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The American Government has many injustices and falsifies what we, as Americans, are meant to believe. What lies should we really know about that the American Government has been trying to hide from the American people for centuries and they don't want us to find out? Take for instance America being a "Melting Pot."

It's a metaphor that implies both a melting of cultures and intermarriage of ethnicities, while cultural fusion occurs without intermarriage. School House Rock defines it greatly; "America was founded by the English, but also by the Germans, Dutch, and French. The principle still sticks; our heritage is mixed. So any kid could be president."

Freedom of speech is a very big issue and has been for quite some time. If you were to say, "That's a Japanese car" in many workplaces, it'd be ok. But if you were to say, "That's a Jap car," you would be warned not to, or even fired. Our patriotism focuses on that and sees no further, missing all the glaring contradictions, which happen to control our lives. The only thing that the First Amendment does is place a barrier on the power of one branch of government to control speech, which is the legislative branch. The First Amendment only talks about what Congress can do. If you were to join the Armed Forces, all of your rights would be taken away in an instant. Provoking someone is considered "fighting speech" and can result in you being prosecuted and jailed.

Does the U.S. really have self-government? Many believe so but they fail to understand that self-government is a town meeting; a school board vote by the membership to increase wages, or an employee voting whether or not to join a union. Each person has a vote. What the U.S. has is representative government, in which we elect someone else to vote for us. That person may represent those who would have voted the same way but not those who would have voted differently.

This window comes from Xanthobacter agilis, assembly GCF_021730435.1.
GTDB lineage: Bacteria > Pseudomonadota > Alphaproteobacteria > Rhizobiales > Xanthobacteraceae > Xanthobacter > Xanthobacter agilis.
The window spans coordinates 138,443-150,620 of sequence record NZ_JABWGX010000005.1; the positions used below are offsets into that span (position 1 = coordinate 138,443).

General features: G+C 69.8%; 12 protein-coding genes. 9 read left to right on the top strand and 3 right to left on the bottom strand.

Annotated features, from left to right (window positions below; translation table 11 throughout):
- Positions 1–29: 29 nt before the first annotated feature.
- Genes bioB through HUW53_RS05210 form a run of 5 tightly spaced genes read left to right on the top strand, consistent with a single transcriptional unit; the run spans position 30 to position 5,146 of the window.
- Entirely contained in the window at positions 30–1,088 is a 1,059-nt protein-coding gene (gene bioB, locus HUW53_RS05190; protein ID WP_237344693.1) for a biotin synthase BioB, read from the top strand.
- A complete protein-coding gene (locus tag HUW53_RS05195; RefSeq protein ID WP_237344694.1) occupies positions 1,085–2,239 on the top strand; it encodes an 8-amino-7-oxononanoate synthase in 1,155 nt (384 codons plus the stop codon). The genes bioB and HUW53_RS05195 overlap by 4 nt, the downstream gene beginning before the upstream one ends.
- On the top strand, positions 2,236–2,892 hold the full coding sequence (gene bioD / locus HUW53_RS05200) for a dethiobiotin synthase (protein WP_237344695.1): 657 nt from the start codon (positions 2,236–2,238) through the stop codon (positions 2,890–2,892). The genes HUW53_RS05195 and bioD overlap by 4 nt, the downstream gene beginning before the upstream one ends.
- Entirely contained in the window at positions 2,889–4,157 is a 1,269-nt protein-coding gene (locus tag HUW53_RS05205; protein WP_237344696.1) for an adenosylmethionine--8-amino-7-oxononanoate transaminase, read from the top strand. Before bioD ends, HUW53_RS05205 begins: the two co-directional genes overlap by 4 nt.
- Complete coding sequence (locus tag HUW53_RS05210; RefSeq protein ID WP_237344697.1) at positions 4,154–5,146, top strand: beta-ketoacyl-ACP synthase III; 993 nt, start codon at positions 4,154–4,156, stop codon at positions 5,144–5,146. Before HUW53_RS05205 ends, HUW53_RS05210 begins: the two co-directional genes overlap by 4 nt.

The fate of individualism is even less promising. The future holds technological wonders, but it's more important to understand what the future does not hold. For beginners, it doesn't hold individual freedom. Being able to do what you want to do without having to ask for permission is summed up as freedom. The U.S. is way behind those days. Nowadays, if you want to own a car, build a house, or even deliver newspapers, government at one or more levels is now and forevermore in charge no matter how small the want. If Huckleberry Finn were around today, he'd be declared a ward of the court, and put behind bars. The Tom Sawyers would've had to take Ritalin for their "attention deficit." Re-doing the old using new techniques is now the new "originality."

Justice will triumph as it nearly always does, for the fact it doesn't mean what we believe. Many think it means fairness, but it doesn't. When fairness triumphs it makes the front-page because fairness is rare. In the Constitution the term Justice appears only three times. In the Preamble we seek to "establish Justice." Another is a reference to the Chief Justice of the U.S. Supreme Court. It is a pure myth that the term "justice" in the American legal system means fairness. It means



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